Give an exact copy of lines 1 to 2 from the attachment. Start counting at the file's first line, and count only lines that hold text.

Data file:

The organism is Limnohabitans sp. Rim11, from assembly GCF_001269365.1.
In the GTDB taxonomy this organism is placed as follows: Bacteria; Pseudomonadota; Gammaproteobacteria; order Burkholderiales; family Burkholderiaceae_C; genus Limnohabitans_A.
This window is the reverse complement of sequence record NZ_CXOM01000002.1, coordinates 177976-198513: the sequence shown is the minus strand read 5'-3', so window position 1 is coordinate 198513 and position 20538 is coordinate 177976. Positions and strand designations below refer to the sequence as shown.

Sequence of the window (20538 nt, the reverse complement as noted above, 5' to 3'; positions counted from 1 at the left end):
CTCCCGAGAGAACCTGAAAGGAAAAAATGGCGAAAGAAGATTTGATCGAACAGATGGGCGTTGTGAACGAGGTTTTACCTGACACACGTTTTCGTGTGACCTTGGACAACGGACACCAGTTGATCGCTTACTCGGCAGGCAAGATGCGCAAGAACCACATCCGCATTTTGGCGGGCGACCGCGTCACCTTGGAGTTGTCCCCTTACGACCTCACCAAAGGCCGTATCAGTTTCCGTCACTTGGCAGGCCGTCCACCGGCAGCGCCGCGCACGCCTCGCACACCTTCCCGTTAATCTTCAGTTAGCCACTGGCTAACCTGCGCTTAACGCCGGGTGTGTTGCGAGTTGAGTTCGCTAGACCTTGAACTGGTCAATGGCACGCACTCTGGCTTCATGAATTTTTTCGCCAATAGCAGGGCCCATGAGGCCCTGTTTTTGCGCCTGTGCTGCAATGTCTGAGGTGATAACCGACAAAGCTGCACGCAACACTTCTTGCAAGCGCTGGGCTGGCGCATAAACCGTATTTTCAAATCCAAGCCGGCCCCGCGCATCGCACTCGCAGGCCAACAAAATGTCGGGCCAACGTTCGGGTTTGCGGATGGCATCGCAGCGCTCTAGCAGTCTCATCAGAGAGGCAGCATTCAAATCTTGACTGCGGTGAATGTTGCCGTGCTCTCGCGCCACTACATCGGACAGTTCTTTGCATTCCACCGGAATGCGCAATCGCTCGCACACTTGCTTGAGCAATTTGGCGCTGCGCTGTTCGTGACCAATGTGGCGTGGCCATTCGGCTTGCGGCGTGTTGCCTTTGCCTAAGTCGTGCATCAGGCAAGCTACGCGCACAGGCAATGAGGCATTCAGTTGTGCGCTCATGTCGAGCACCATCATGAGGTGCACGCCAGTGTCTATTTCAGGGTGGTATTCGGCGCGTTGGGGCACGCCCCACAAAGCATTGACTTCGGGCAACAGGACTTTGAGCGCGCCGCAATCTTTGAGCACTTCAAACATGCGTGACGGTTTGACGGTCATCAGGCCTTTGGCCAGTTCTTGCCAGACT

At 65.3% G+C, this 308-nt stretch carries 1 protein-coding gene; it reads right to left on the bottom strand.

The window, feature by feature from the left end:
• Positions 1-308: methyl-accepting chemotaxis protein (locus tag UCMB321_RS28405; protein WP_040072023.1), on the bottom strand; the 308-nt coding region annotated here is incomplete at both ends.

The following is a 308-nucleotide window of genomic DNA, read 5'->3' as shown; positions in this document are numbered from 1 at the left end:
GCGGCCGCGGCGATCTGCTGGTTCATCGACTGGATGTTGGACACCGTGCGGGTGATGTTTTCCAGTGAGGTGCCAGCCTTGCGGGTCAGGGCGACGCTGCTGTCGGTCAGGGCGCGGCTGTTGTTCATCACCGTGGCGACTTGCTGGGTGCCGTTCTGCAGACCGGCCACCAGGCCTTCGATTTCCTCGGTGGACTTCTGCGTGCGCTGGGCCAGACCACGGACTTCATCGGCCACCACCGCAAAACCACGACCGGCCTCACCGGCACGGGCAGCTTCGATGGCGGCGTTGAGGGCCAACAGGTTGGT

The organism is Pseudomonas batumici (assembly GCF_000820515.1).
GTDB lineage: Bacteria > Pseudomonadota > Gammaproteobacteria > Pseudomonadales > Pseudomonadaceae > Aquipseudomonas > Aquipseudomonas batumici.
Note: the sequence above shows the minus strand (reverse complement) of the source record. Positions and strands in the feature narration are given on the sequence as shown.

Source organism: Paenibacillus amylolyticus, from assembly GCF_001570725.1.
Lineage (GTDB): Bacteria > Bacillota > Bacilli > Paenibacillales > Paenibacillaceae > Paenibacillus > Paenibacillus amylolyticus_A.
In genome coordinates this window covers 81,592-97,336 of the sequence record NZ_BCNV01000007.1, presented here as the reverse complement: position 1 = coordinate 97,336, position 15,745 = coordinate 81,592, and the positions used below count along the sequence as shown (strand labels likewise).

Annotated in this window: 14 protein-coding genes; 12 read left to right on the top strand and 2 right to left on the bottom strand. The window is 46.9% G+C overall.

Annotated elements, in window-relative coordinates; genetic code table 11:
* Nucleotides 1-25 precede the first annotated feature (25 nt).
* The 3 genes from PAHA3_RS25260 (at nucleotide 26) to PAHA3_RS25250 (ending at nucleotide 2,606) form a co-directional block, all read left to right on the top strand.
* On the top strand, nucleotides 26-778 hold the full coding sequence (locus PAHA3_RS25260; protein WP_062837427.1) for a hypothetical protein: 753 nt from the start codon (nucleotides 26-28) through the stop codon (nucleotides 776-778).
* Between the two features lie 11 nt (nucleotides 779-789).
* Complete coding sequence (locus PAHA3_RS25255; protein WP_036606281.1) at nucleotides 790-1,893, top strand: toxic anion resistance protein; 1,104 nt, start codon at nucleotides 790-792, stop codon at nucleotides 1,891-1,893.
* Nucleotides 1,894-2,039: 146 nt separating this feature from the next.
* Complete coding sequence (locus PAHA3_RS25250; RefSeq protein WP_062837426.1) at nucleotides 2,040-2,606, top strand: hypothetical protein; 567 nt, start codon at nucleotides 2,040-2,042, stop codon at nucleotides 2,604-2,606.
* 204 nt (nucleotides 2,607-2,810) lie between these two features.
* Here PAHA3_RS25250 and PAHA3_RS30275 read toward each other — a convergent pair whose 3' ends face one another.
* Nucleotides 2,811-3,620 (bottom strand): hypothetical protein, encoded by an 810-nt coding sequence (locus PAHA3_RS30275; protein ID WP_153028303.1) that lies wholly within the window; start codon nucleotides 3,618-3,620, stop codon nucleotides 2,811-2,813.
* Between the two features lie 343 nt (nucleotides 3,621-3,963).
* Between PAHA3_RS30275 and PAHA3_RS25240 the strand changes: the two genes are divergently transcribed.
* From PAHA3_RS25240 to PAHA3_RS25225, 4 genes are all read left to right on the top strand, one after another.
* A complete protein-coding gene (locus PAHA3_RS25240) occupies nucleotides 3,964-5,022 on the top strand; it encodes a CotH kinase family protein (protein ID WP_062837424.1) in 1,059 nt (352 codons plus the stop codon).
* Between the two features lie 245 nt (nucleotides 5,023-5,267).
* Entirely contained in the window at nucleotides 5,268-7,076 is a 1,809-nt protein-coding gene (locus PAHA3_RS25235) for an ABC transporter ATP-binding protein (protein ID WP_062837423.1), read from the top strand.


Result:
The organism is Limnohabitans sp. Rim11, from assembly GCF_001269365.1.
In the GTDB taxonomy this organism is placed as follows: Bacteria; Pseudomonadota; Gammaproteobacteria; order Burkholderiales; family Burkholderiaceae_C; genus Limnohabitans_A.